blog a few more times to check out the goodies.
Cristina finally gets to eat...
... while John and Steve look slightly worn out.
Sun Nov 9 07:07:01 UTC 2008
While Steve and Andy lower the gear for the arrival in Brisbane, John is
preparing to set up the sim after landing and I do the paperwork for our
special return to Sydney via Williamstown.
Sat Nov 8 18:41:15 UTC 2008
Saturday, the last full day of World Flight 2008. We went through the Southern
part of the Far East, via India, Nepal, Myanmar, Vietnam (both North and
South), and Brunei. Traffic levels kept up very high, though controller
availability varied. I flew the leg into Brunei with Andrew, and we were down
to the Mk II Eyeball for much of the flight. Getting into Brunei proved to be a
challenge, with severe thunderstorms underway, and neither enroute nor approach
radar control. We got ourselves into the hold overhead the airfield and had
tower talk us down until we could do the full course procedure outbound and
back into the ILS. On final Andrew took over manually and brought us very
smooooothly into Brunei International Airport.
Tomorrow morning (UTC) we will fly the final leg, from Brisbane into Sydney.
As always, the large full-size flight decks will perform a separate stunt, for
which this year Carolina has provided the
Measure it with a micrometer, mark it with chalk, then cut it with an axe... or actually seven axes!
We will fly to an airbase North of Sydney, where all large sims will wait
for each other. Then we will fly out in formation (with airliners, that is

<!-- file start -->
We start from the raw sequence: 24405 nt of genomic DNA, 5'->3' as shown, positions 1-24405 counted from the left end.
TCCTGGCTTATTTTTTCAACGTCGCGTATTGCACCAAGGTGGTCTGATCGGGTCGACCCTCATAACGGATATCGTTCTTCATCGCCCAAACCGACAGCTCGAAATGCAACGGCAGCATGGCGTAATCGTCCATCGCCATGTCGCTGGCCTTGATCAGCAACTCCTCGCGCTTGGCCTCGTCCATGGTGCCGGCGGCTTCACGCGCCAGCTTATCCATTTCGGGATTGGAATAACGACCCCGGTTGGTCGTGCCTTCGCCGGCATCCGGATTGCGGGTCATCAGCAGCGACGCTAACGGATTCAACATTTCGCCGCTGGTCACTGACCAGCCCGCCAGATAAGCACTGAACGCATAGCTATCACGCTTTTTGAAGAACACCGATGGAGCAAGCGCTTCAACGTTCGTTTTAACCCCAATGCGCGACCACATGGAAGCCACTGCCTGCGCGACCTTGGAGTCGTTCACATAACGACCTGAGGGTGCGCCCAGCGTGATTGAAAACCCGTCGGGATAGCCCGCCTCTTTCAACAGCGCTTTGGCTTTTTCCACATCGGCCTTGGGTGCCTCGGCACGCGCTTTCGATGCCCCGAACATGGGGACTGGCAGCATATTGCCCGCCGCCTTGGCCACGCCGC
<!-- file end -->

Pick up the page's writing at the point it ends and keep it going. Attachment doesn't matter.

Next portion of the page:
not exactly standard procedure) and one by one do the basic Sydney Harbour
Run: past the House, under the Bridge, and then a barrel roll or two. We will
then be picked up by Sydney Director and guided towards the airport where
we left seven days ago... it actually does not seem that long!
Fri Nov 7 20:26:51 UTC 2008
It is a very busy day for me. My first flight at three o'clock locally in
Coventry, and now preparing for my fourth. We went all the way from Casablanca
via Porto/Lisbon, Dublin, Innsbruck, Istanbul, Tiblisi, Ashgabat, and now on to
Tashkent. In this part of the world, familiar aviation terms and units (feet,
knots, nautical miles) are rigorously replaced by metric units (meters,
kilometers, kilometers per hour). This plus native air traffic controllers and
a mixed-language environment makes for "interesting" flight experiences. With
the flight into Ashgabat stuck in the hold at 5000 meters, Steve and I study
the papers for the flight to the unfamiliar town of Tashkent. In pitch black
dark night, of course.
Fri Nov 7 12:43:08 UTC 2008
On the way to Innsbruck, we passed very close nearby Coventry, and got a
clearance to deviate 5 nm left of course to blast overhead UK World Flight
Spot on! Just one wingspan off, due to waypoint turn anticipation.
Fri Nov 7 09:12:11 UTC 2008
With the pantry downstairs trembling while BAW744 upstairs starts the
engines for the flight to Innsbruck, we see the other planes of the
group slowly taxiing out and departing from Dublin. The weather in Coventry
is shiny sunny -- what will await us in Innsbruck, with an airfield that
most definitely does not accomodate heavy jets?!
Dublin Airport buzzing with World Flight traffic.
Fri Nov 7 06:42:38 UTC 2008
A routine flight Casablanca-Porto got an interesting twist when the weather in
Porto deteriorated quickly. Lisbon was nominated as our diversion airfield just
in case. When overhead Espichel, Porto indeed dropped below minima and after a
brief hold overhead Fatima we turned to the South-West to drive into Lisbon for
an early morning coffee with friends and family.
Here's the Porto weather report: LPPR 070530Z 35002KT 0200 R17/0450V0650D R35/0450V0750D FG VV000 12/12 Q1018
The 0200 part means 200 meters visibility; VV000 means no vertical visibility.
For Porto, with no CAT III landing facilities, this means closed.
Currently tracking from Lisbon to Dublin, with a bit of delay due to a late